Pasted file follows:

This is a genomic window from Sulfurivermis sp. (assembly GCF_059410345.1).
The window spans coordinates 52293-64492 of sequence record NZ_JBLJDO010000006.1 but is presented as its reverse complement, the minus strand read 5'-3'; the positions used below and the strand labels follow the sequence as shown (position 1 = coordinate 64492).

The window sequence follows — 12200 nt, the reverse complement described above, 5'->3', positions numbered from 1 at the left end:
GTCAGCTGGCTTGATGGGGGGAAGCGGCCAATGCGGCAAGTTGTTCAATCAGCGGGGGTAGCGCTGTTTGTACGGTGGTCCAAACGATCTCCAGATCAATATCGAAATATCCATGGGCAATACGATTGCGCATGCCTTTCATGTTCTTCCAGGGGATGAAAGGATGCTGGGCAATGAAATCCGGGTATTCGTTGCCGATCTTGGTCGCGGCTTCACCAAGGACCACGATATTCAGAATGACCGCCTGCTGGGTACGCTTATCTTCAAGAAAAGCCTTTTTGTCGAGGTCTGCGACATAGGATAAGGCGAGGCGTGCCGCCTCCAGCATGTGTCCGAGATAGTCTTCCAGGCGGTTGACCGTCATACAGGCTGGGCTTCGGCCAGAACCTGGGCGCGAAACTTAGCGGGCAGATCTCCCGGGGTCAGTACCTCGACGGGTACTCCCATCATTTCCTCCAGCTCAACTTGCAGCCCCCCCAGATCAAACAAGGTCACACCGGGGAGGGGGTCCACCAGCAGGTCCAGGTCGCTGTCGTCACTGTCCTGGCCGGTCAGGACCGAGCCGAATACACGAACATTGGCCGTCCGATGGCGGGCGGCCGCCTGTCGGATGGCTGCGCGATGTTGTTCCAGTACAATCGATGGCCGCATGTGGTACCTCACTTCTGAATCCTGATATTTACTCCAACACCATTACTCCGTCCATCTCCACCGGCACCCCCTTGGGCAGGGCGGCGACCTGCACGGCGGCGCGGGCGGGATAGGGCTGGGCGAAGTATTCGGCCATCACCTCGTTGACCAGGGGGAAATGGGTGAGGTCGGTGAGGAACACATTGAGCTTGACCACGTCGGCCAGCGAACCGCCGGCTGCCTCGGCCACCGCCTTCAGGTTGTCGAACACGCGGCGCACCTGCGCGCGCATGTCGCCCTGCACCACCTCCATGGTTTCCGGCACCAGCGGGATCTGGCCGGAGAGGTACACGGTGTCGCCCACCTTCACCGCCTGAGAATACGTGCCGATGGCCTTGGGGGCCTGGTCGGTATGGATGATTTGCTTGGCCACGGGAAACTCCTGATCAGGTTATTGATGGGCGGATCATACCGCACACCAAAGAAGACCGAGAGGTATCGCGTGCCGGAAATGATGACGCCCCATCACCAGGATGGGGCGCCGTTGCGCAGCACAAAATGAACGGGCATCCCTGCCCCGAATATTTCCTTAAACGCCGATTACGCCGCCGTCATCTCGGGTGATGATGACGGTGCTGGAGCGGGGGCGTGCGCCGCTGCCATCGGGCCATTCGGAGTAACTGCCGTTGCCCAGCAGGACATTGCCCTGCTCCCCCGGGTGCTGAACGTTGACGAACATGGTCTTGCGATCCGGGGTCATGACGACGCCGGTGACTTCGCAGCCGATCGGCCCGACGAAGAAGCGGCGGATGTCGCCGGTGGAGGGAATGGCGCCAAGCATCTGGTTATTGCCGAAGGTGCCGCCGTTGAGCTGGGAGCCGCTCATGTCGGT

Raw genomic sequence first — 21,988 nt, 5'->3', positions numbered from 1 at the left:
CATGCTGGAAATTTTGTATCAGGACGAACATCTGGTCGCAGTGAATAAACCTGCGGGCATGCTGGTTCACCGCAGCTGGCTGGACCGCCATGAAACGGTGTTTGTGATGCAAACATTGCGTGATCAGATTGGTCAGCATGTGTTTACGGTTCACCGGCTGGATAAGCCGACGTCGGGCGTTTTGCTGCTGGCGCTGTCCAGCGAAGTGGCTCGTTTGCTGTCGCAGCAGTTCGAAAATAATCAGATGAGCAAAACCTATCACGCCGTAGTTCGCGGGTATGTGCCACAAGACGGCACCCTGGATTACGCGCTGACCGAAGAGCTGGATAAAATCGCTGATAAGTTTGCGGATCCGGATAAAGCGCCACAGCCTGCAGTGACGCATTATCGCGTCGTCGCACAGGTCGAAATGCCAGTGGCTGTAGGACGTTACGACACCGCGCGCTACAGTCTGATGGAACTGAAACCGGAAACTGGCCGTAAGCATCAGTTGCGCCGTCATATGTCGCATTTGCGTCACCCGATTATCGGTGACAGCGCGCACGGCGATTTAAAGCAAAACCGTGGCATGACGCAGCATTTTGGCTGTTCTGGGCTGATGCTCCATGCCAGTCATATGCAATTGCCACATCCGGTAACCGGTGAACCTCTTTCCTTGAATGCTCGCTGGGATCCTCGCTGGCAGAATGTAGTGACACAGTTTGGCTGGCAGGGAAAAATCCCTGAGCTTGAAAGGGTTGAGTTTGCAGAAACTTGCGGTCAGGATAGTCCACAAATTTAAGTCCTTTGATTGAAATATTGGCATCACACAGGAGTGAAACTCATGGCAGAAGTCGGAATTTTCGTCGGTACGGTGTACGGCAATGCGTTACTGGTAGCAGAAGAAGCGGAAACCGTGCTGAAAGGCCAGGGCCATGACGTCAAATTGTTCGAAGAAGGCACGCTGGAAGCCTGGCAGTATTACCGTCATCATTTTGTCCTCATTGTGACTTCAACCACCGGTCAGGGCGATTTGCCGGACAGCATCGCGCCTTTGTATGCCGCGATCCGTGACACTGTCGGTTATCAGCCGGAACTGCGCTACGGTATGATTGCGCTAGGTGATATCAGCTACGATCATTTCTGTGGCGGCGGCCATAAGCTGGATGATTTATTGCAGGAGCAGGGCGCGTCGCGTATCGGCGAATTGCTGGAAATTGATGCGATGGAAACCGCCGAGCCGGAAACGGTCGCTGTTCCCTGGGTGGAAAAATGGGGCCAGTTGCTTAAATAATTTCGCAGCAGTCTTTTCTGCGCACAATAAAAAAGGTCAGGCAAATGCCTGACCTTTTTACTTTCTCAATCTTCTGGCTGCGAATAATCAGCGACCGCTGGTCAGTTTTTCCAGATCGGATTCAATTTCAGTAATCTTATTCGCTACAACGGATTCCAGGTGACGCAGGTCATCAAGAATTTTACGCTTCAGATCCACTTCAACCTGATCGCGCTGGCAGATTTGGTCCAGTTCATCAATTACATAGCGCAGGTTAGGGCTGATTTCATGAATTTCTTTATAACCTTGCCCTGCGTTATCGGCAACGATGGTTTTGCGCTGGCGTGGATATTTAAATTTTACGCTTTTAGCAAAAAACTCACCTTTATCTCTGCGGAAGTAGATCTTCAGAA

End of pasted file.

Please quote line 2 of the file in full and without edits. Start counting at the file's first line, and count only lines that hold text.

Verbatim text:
The window spans coordinates 52293-64492 of sequence record NZ_JBLJDO010000006.1 but is presented as its reverse complement, the minus strand read 5'-3'; the positions used below and the strand labels follow the sequence as shown (position 1 = coordinate 64492).